Electrical/Software Subteams — Year 1, Semester 2 Schedule (Spring 2018)

Here’s an overview of what Electrical and Software hope to accomplish this semester!

With Damn Yankee successfully revived, rechristened “Git Boat,” running on ROS, and controllable via RC, it is now time to make it autonomous! Whether you’re new to OARS Software or a returning member, it’s going to be a great semester, replete with actual sailing on full-sized boats with the Wellesley Sailing Club (once the weather permits)!

For those new and unfamiliar with the current goals of OARS, we are currently working on a multi-year plan to design and build a boat capable of autonomously sailing across the Atlantic Ocean. This current year is focused on making a boat sail autonomously in nearby Lake Waban. Next year, we will begin sailing in the Charles or the Massachusetts Bay, starting small and gradually working up to larger distances and rougher waters.

We’re currently on track to achieve this year’s goal of sailing across Lake Waban. We’ve broken up our work into four phases. Phases I and II were completed last semester, and Phases III and IV await us this coming semester. (For a recap of what we accomplished last semester, see the section at the end.)

Phase III Software Goals

From the period of late January to early March, we will be working on the following tasks:

1. Control the boat

The boat should be able to maintain a given tack (direction of sail), as well as change that tack by tacking or jibing. Early testing will likely have to be done in the Babson pool.

Inputs:

  • Position relative to next waypoint
  • Orientation relative to next waypoint
  • Current wind speed
  • Current wind direction

Outputs:

  • The boat moves in the desired direction

2. Plan paths

Given a starting position and a desired end position, plan a path to get there. This path should specify/include any necessary tacks or jibes.

Inputs:

  • Starting GPS coordinates
  • Goal GPS coordinates
  • Wind direction and speed
  • Maximum acceptable deviation from straight-line path(?)
  • Constraints:
  • Geographic (shoreline)
  • Obstacles in water (probably not initially, but eventually)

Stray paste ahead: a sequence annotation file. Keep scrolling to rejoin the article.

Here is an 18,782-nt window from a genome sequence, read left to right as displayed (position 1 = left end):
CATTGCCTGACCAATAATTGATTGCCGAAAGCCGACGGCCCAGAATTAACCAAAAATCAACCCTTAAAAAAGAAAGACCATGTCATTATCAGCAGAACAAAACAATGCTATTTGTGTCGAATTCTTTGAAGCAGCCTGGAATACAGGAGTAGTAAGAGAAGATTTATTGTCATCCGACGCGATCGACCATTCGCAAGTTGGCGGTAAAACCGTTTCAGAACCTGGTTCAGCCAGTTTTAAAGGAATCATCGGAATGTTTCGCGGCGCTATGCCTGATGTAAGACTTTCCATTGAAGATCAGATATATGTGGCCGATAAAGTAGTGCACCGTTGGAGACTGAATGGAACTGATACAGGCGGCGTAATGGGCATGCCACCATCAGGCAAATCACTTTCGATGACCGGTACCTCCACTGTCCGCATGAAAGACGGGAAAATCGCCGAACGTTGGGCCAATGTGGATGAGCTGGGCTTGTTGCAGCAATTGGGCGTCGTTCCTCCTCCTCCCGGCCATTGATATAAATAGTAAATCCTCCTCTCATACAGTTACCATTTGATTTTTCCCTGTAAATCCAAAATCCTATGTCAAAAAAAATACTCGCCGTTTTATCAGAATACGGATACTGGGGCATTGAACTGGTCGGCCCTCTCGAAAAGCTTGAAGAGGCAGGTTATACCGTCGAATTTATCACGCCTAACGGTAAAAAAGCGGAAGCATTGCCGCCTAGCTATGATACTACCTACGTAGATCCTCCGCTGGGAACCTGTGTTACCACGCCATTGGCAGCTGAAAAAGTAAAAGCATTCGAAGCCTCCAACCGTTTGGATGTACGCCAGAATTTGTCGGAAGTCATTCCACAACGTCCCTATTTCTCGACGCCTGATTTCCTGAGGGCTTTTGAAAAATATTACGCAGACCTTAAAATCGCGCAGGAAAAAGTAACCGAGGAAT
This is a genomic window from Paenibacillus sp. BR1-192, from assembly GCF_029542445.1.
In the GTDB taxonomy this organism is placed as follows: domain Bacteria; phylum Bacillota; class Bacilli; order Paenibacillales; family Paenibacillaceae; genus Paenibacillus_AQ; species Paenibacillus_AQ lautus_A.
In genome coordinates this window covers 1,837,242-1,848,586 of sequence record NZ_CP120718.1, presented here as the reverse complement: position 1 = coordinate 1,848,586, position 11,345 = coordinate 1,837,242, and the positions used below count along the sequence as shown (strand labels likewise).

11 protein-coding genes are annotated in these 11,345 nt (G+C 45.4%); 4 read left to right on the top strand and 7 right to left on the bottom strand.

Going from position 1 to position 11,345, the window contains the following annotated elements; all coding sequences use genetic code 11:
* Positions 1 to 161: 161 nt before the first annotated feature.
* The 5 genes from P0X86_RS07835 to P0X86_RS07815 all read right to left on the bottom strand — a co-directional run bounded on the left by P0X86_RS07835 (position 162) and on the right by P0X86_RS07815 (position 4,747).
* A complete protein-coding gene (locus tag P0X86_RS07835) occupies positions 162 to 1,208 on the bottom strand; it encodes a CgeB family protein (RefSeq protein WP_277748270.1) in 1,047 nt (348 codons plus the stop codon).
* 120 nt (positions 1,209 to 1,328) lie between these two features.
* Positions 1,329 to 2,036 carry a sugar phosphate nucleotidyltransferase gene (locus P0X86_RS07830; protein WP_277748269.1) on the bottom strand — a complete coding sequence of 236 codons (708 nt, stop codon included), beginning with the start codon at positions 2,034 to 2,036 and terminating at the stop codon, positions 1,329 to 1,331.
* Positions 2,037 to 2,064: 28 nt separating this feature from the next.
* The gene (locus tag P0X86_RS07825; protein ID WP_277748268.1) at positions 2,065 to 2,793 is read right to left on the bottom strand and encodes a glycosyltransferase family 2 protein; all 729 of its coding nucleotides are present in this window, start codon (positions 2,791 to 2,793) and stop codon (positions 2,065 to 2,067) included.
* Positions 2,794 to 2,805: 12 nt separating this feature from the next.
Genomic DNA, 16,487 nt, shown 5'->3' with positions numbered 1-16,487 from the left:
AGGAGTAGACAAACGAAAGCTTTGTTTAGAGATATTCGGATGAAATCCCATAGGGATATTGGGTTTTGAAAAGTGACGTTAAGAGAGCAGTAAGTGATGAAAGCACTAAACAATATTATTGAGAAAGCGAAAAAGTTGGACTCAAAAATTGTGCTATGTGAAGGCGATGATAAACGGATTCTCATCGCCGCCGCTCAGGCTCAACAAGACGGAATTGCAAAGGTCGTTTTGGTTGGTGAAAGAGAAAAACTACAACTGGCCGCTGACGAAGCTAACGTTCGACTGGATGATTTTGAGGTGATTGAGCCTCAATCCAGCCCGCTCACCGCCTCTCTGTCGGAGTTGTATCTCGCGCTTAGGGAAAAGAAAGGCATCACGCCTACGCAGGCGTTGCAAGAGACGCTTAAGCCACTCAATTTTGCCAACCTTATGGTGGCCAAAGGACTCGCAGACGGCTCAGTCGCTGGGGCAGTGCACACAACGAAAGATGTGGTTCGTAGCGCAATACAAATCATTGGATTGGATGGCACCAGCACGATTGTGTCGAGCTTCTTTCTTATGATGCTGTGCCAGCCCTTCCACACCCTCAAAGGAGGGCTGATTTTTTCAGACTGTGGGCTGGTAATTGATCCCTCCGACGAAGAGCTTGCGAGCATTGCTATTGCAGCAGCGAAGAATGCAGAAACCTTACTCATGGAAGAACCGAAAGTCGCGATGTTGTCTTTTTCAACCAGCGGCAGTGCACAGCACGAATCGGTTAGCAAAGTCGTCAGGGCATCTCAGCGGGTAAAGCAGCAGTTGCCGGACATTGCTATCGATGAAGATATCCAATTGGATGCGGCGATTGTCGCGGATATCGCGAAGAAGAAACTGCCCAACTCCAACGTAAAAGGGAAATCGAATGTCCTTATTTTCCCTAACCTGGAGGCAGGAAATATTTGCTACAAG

Output:

  • A list of waypoints to pass to the navigation system

3. Navigate via waypoints

This task ties the functionality of the two aforementioned tasks together. Given a list of waypoints, we will need to determine the desired boat heading to navigate from one to the next. Once one waypoint is reached (and it will need to determine when that happens), it should progress to directing the boat toward the next waypoint.

Input:

  • List of waypoints

Output:

  • Desired current boat heading

4. Begin development of web-based control panel

In order to monitor our boat’s status and current thinking, we will want some sort of control/systems overview panel. Making it web-based will allow it to be accessible on any device, which will be especially important when we launch the boat on multi-month missions.

It will require:

  • A web server (probably Node.js) listening for status publications
  • A ROS node for publishing boat information to the server and saving in some database (probably MongoDB)
  • A web app (probably React) for displaying the information collected by the server

Phase IV

From March through May, we will integrate what we developed in Phase III, test it on Lake Waban, and fine-tune and debug as needed. Depending on Mechanical’s status with our new boat, Hawsepiper, we may also being developing code to control a wing sail.

Phase V and Beyond

Our next boat, Hawsepiper, will likely be outfitted with an NVIDIA Jetson TX2 computer, specially designed for embedded AI and machine learning. With that, and once we know the basics of autonomous sailing, we can think about getting the boat to perfect its sailing techniques with machine learning.

Phase I and II Recap

Last semester, OARS reconditioned Damn Yankee, a sailboat created by OARS a few years ago. Everything was done with National Instruments’ LabVIEW, which is proprietary and (reportedly) a pain to use for a boat. Mechanical fixed the boat up physically, Electrical rewired the motors, and Software switched everything over to Python and ROS. At then end of the semester, we were able to “sail” it in the Babson pool.